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Pilot is a social travel hub that uses AI to help you plan, book and share trips



Pilot, a Vancouver-based startup, wants to connect people via travel and become “the hub of the global travel experience.” To do that, the company has built an all-in-one social trip-planning platform powered by AI to help people discover, plan, book and share trips with friends. The startup is part of the current Battlefield 200 cohort, which exhibited at TechCrunch Disrupt 2023 in San Francisco last week.

Founder and CEO of Pilot Connor Wilson, a serial entrepreneur, came up with the idea of Pilot in 2019 while traveling around Europe. Just after the start of the COVID-19 pandemic in 2020, when no one was traveling at all, he set up the outfit with a group of four founders. The beta of the app launched in 2022, and without any proactive marketing, Pilot quickly picked up 5,000 users. Now, that figure — again, with no marketing to date — has ballooned to more than 20,000.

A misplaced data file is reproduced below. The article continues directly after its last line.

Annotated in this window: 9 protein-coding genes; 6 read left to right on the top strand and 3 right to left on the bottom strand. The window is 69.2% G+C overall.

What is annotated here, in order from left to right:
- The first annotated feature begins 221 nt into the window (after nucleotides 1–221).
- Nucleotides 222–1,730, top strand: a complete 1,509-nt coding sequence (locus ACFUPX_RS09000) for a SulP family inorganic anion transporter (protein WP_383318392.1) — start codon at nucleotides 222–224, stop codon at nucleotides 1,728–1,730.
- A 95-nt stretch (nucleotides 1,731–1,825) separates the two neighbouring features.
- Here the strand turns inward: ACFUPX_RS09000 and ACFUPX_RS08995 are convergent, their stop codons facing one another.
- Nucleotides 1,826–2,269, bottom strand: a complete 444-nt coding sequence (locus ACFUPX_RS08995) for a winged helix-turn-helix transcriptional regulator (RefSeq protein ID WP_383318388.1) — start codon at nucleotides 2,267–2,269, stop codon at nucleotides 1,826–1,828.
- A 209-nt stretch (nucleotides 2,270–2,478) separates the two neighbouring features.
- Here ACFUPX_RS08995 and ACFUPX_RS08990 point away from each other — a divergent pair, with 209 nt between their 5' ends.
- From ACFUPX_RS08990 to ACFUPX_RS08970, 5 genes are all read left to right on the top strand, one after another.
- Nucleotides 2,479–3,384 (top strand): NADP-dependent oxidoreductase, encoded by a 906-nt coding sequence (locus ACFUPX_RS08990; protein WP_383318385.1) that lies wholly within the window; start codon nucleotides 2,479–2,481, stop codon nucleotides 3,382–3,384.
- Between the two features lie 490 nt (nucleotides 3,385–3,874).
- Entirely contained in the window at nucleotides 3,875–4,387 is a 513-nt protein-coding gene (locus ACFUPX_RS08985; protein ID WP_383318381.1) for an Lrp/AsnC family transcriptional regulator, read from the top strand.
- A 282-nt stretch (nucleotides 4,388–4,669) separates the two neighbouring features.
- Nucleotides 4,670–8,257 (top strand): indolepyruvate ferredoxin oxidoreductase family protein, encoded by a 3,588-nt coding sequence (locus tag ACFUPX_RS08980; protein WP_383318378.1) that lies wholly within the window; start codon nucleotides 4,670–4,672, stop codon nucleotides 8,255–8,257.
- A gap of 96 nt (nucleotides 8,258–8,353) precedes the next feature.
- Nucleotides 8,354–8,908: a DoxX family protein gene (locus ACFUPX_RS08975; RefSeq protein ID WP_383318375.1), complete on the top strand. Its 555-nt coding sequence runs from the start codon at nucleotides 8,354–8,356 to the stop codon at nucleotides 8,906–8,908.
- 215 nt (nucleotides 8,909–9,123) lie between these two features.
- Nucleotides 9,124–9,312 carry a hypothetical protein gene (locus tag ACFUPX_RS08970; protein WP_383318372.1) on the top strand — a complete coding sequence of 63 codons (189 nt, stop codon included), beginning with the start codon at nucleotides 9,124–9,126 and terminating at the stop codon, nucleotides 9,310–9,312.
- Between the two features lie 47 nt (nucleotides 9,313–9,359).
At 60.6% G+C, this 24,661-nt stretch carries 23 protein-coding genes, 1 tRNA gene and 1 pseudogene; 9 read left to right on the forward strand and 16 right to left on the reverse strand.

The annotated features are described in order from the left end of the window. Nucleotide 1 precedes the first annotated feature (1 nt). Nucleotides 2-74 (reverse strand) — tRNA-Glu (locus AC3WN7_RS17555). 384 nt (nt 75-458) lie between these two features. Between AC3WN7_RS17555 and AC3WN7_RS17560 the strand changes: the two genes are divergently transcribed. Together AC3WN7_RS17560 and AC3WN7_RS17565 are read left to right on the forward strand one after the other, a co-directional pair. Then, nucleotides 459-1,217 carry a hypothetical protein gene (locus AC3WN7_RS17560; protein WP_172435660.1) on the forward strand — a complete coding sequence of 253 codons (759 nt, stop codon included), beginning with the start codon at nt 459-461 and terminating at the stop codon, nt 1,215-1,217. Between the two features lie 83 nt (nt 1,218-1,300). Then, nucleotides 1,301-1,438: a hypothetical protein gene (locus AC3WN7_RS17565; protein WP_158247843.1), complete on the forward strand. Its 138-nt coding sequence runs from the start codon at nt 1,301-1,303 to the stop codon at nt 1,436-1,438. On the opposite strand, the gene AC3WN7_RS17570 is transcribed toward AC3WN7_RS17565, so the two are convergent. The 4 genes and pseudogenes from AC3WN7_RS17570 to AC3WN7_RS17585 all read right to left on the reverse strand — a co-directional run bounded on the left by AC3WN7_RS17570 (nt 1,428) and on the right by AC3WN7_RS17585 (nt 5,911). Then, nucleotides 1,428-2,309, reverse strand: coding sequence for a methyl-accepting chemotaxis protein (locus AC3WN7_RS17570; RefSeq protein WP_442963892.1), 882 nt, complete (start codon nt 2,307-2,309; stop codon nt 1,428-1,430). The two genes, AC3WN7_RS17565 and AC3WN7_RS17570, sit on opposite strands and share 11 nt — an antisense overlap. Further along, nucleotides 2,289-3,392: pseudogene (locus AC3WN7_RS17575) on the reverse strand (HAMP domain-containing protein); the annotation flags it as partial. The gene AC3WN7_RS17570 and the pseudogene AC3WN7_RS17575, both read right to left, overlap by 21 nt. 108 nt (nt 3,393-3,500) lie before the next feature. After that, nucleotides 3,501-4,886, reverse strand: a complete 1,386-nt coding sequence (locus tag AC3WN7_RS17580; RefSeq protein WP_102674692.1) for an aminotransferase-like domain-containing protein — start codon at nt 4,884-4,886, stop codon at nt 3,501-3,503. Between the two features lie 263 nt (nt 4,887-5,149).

Wilson believes the strong take-up has been because Pilot is filling a gap in the market.

“The traditional approach [of travel planning] is very siloed, rigid and surprisingly has no element of social connection that is a big part of traveling,” he said in an interview. “So, we’re starting from the travelers’ perspective and embracing collaboration and personalization from the technical side.”

But it is not building a social network, Wilson stresses. Pilot is more like “building consumer software with social functionality, closer to Google Docs, Notion and Strava than Facebook.”

Yes, yes, we know: there are a lot of AI travel apps out there already. Wilson counters that Pilot is not an app that allows users to meet new people to travel together, nor is it an AI-powered travel agency.

“Users are not meeting new people via the Pilot app in a blind fashion. They control who they share their plans with,” Willson said. “Our platform gives them tools to help them connect with and collaborate with their friends, family, and partners through travel.”

Its AI trip planner, called Quickstart, generates an itinerary with personalized recommendations based on the user’s traveling parties’ preferences and allows users to request any edits or changes via chatting with the AI. Users can sign up, click “Create a trip,” and select specific interests they want to include with a couple of clicks. The platform also helps users book stays and flights. After the travel, users can share their trips on its blog.